Book review: Dependency Injection by Dhanji Prasanna

2009-08-10  |   |  book   java  

Over the last few days, I have been reading Dependency Injection by Dhanji Prasanna published by Manning. I must admit, this is a much easier task than writing Hibernate Search in Action ;)

Summary first: very easy to read, a gold mine of knowledge and tips on a subject that is essential to the life of today's Java developers. Go buy it and keep it around your desk.

Let's quickly talk about the book structure. The book walks you gently through the DI (Dependency Injection) subject:

  • why do you need DI, what does it solves concretely in application developments
  • what is injection, what are the main concepts
  • using DI to improve application modularity
  • object scoping and how to approach that with DI solutions
  • best practices learnt with tears and blood
  • and a small concrete application showing how to use Guice as your DI container

If you are a beginner, this book will explain to you how and why using DI. If you are an expert and use DI on a daily basis, this book will help you rethink what you have taken for granted in DI-land and learn a handful of new tricks and design patterns.

I consider DI and the notion of scope (aka context) to be an essential knowledge to any Java developers. This will become even more pressing with the soon arrival of JSR-330 (Dependency Injection for Java) and JSR-299 (Context and Dependency Injection for the EE platform aka Web Beans) and their inclusion in Java EE 6.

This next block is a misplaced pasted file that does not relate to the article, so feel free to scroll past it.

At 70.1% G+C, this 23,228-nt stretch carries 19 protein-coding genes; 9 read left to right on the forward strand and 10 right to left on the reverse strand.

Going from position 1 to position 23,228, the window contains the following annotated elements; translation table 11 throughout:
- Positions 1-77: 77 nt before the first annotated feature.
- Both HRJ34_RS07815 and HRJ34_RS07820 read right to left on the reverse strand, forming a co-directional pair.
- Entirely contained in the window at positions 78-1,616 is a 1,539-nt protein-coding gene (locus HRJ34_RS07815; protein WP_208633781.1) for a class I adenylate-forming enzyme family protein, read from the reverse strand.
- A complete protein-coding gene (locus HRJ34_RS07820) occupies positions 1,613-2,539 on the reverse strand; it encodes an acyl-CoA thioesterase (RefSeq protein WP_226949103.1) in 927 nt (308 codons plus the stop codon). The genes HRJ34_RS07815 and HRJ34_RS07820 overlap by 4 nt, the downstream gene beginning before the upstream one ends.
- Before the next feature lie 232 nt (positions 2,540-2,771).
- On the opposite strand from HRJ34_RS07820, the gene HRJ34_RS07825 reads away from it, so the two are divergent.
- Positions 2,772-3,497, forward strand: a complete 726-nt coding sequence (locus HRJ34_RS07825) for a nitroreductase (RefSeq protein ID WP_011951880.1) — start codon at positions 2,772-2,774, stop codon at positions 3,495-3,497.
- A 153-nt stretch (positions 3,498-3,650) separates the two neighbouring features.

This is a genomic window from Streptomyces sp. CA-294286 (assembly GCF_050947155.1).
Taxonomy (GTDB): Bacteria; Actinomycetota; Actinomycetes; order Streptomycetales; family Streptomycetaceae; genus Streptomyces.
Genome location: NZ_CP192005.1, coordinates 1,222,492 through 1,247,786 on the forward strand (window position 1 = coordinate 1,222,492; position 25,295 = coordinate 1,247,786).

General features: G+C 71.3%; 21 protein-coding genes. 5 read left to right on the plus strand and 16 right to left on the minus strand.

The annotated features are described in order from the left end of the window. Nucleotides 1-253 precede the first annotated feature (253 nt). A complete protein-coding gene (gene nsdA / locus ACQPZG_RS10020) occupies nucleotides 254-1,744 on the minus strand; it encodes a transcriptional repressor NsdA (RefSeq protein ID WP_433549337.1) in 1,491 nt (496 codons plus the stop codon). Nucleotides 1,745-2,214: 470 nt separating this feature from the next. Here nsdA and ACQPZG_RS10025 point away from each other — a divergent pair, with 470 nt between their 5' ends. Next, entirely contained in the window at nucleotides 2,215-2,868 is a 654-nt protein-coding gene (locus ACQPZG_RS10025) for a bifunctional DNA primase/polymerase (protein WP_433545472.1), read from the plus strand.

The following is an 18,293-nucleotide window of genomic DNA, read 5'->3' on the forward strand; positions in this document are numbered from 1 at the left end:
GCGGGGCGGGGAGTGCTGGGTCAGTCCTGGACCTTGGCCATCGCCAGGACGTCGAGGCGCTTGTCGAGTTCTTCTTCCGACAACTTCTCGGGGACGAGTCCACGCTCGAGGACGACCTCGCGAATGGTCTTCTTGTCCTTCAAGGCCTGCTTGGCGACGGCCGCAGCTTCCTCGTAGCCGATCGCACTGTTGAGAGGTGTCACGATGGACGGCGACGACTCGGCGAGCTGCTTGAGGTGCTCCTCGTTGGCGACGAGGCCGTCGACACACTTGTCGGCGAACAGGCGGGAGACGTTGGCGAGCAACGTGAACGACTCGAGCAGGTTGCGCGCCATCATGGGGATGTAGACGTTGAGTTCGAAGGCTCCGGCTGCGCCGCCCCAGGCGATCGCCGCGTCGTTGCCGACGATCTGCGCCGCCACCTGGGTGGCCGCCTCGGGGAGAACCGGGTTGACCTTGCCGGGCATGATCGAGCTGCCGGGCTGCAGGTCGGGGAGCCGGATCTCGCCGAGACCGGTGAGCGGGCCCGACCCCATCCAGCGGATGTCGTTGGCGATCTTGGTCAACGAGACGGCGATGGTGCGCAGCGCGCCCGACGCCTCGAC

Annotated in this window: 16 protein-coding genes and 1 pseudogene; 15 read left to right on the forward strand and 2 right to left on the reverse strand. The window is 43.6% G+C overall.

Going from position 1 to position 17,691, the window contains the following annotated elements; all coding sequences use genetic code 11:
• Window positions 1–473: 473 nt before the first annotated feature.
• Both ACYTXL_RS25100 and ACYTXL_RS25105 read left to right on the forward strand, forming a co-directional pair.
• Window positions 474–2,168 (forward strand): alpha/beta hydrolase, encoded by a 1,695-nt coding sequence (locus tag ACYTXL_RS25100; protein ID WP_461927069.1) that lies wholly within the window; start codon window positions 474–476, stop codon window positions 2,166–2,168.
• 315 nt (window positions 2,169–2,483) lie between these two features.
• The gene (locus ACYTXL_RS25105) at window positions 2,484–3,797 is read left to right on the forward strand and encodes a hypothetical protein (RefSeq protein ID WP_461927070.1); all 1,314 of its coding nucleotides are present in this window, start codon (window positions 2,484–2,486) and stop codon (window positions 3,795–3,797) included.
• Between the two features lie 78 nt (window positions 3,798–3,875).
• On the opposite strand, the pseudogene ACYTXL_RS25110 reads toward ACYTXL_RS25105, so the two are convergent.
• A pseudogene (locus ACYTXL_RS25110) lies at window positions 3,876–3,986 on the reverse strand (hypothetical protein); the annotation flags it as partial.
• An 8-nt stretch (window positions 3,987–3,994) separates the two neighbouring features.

Just like you had to learn polymorphism, you need to learn DI and context management as this is an essential tool for proper component design and application modularization.

The only gotcha is that this book comes right before the finalization of the two JSRs and hence does not cover them. Don't be too afraid though, all the core concepts covered by these specifications are thoroughly explained in this book. The problem / solution approach used by Dhanji will perfectly complement your knowledge of the DI JSRs.

My advice is to keep this book on your desk when you develop (next to Hibernate Search in Action mine of course ;) ), you will save yourself the burden of learning the best design approaches the hard way.


Name: Emmanuel Bernard
Bio tags: French, Open Source actor, Hibernate, (No)SQL, JCP, JBoss, Snowboard, Economy
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